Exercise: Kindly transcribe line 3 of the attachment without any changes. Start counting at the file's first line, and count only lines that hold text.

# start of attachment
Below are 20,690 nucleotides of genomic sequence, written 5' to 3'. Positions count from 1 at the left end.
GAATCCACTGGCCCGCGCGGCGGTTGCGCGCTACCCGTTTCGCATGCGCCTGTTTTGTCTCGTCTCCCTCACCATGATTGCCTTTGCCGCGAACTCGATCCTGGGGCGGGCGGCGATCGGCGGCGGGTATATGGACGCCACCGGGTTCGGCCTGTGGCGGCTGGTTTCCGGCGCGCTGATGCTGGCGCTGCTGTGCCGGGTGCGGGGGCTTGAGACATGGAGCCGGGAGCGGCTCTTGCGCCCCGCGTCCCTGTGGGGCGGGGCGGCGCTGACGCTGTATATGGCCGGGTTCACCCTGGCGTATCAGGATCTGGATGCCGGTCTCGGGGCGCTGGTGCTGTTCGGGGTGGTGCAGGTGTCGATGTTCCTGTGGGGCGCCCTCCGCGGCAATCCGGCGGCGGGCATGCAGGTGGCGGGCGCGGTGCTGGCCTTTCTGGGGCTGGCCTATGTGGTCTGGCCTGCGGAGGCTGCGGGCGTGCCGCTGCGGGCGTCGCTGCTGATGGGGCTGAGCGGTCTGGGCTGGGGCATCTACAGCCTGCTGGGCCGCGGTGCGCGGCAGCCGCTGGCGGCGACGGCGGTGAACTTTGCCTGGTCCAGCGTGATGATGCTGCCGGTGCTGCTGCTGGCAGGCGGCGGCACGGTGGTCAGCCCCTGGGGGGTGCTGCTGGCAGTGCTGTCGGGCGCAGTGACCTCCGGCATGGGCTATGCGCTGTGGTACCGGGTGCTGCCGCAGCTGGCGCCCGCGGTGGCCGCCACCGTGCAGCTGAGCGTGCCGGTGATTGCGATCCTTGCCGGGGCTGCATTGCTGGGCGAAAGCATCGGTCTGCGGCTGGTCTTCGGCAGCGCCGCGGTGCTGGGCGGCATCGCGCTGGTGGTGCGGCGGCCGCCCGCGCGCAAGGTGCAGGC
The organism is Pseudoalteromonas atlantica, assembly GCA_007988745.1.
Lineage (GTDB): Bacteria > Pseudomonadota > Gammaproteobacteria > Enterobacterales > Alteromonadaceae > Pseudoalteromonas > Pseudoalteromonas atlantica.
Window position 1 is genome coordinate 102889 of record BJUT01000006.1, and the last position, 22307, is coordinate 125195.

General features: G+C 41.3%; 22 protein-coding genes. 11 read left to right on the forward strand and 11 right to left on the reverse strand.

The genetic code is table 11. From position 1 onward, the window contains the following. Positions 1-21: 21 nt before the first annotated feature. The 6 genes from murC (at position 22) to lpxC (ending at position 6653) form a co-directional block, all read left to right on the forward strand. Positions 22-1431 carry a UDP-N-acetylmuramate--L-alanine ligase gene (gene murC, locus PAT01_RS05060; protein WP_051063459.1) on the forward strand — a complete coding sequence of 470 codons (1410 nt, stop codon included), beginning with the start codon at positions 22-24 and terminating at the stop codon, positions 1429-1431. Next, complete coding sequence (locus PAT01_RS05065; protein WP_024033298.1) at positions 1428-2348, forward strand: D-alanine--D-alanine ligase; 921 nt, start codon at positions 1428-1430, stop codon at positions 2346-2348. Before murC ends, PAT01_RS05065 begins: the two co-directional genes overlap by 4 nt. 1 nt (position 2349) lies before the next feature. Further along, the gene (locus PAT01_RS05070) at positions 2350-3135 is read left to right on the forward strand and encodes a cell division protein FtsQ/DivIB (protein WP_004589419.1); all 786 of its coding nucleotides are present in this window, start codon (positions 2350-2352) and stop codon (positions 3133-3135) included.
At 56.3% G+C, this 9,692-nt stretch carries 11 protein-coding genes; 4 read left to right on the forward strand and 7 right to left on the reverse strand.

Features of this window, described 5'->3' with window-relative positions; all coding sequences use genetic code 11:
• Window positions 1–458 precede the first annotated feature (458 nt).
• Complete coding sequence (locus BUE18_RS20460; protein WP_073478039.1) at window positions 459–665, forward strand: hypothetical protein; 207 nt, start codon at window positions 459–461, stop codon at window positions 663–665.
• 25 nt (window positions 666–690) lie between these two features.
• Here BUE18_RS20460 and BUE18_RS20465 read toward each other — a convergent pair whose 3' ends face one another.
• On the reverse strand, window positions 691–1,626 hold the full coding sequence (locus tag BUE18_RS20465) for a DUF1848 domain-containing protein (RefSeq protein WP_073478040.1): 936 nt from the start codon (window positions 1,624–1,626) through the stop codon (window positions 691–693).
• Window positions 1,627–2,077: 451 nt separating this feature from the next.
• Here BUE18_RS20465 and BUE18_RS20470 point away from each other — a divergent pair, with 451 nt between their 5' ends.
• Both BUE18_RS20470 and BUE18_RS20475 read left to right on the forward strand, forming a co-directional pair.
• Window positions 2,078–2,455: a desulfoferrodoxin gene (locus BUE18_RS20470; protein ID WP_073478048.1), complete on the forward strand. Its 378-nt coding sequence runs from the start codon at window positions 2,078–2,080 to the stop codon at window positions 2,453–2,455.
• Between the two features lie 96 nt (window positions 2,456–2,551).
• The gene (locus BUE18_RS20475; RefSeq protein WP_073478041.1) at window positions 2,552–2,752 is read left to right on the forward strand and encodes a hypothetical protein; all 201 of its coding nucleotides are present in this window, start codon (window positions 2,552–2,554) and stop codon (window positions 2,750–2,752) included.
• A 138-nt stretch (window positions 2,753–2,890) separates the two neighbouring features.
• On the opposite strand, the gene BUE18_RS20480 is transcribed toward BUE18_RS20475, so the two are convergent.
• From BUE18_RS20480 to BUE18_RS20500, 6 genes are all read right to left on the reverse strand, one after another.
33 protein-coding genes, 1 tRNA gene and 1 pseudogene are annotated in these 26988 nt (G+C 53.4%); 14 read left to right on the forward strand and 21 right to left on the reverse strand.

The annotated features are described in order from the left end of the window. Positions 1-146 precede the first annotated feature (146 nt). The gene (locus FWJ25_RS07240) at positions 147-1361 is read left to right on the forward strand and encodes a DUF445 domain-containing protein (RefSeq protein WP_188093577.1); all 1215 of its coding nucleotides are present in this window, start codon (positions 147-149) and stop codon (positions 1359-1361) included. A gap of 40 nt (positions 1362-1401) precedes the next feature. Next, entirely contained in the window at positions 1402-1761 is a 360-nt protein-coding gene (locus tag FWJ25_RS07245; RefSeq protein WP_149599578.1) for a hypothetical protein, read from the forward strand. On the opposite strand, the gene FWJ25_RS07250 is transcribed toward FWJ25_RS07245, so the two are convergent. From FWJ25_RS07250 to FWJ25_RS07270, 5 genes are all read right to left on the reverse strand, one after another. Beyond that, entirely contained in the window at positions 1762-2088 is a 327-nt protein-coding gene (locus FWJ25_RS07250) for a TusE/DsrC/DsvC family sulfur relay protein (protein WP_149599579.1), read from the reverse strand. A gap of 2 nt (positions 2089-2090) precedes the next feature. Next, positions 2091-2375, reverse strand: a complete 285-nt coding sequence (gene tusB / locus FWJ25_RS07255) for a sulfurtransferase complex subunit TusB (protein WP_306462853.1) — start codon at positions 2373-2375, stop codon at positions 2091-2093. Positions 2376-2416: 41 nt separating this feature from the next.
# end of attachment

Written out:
The organism is Pseudoalteromonas atlantica, assembly GCA_007988745.1.